China’s Standing Committee of the National People’s Congress issued its five-year legislative plan on Sept. 7, 2018. The five-year plan commits Chinese government bodies to study and potentially move forward with revisions to China’s arbitration law (Arbitration Law) and the implementation of a new civil enforcement law. While this commitment of the Standing Committee was not among the highest-priority categories of legislative activities, it nonetheless signals the potential for further progress in China’s efforts to modernize its arbitration regime and make enforcement of arbitration awards and agreements to arbitrate more consistent.

China’s Arbitration Law has not been modified in some 20 years. Accordingly, there are various topics ripe for revision. These include the permissibility of ad hoc arbitration, whether foreign arbitral institutions may be recognized to conduct arbitrations in China, and the power of the tribunal to grant interim measures, among others. Revisions to the Arbitration Law will be considered by the State Council, while the new civil enforcement law will be considered by the Supreme People’s Court of China.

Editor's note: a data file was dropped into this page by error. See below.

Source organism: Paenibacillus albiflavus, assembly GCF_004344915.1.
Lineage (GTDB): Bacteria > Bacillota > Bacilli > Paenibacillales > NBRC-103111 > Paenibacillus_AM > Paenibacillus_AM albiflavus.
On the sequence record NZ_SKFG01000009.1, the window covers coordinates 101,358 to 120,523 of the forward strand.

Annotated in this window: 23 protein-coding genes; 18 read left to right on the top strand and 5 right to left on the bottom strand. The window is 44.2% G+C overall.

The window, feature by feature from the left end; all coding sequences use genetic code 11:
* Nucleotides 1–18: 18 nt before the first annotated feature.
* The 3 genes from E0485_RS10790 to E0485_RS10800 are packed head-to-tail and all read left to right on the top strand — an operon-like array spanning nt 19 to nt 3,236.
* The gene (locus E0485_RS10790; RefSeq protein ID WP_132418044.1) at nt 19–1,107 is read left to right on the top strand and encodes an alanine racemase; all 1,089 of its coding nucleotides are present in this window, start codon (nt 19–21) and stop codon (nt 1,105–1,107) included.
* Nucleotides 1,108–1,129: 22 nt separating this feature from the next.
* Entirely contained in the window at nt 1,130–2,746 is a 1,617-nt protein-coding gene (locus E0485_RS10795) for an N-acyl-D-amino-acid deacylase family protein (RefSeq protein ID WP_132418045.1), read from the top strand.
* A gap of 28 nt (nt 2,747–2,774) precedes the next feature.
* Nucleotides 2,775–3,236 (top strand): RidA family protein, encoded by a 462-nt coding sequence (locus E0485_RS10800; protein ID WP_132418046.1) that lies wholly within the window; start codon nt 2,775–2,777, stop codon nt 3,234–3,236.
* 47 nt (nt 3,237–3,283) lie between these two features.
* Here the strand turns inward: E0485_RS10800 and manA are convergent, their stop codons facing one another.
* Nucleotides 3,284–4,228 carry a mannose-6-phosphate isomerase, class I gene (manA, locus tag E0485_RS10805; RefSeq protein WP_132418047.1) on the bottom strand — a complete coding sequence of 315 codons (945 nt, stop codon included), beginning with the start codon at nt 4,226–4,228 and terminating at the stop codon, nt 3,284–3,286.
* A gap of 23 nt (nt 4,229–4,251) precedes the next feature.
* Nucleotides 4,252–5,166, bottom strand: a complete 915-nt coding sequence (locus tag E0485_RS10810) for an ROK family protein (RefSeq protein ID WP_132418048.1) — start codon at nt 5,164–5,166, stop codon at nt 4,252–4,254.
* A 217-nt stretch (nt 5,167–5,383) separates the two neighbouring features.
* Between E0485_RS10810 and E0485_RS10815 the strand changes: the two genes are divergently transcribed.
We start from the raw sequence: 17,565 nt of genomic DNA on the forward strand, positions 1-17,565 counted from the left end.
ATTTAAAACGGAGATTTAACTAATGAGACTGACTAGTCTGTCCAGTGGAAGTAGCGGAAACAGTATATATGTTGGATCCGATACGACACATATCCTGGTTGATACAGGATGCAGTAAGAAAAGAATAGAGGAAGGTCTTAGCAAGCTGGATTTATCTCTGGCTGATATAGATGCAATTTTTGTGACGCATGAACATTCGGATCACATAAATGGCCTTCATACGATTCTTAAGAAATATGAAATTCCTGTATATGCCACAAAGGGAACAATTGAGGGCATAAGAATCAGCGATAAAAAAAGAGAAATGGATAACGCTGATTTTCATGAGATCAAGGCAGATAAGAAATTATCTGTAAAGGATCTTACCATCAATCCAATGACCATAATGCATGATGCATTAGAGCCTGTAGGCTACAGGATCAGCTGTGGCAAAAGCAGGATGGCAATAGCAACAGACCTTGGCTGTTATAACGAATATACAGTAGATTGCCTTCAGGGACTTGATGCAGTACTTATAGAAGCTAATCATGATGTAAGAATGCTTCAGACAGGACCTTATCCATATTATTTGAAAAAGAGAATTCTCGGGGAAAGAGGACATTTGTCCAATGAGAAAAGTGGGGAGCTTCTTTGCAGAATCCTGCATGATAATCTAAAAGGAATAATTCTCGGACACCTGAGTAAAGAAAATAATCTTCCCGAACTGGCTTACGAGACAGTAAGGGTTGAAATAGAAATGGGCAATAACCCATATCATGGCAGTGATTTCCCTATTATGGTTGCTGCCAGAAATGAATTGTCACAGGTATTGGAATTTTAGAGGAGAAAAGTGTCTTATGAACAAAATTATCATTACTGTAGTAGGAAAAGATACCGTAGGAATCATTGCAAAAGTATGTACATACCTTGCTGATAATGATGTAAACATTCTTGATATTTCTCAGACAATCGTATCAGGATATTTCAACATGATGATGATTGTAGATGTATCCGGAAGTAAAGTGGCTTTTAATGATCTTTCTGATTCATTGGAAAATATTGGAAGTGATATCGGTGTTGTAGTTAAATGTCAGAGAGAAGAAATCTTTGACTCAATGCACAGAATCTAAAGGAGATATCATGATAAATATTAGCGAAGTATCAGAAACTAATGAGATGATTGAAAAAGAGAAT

China has recently adopted other pro-arbitration reforms via judicial notice, including the establishment of mandatory reporting requirements from lower courts, intermediate courts, and ultimately the Supreme People’s Court, where there has been a refusal to enforce an agreement to arbitrate or to enforce an arbitration award. Further, lower courts must now provide written reasoning for denial of enforcement of an arbitration award.

Despite these reforms, China’s reputation for enforcing foreign arbitration awards remains mixed, and there are examples of the process taking many years. However, because of China’s prominence in the global economy, these pro-arbitration steps are encouraging and should be closely monitored.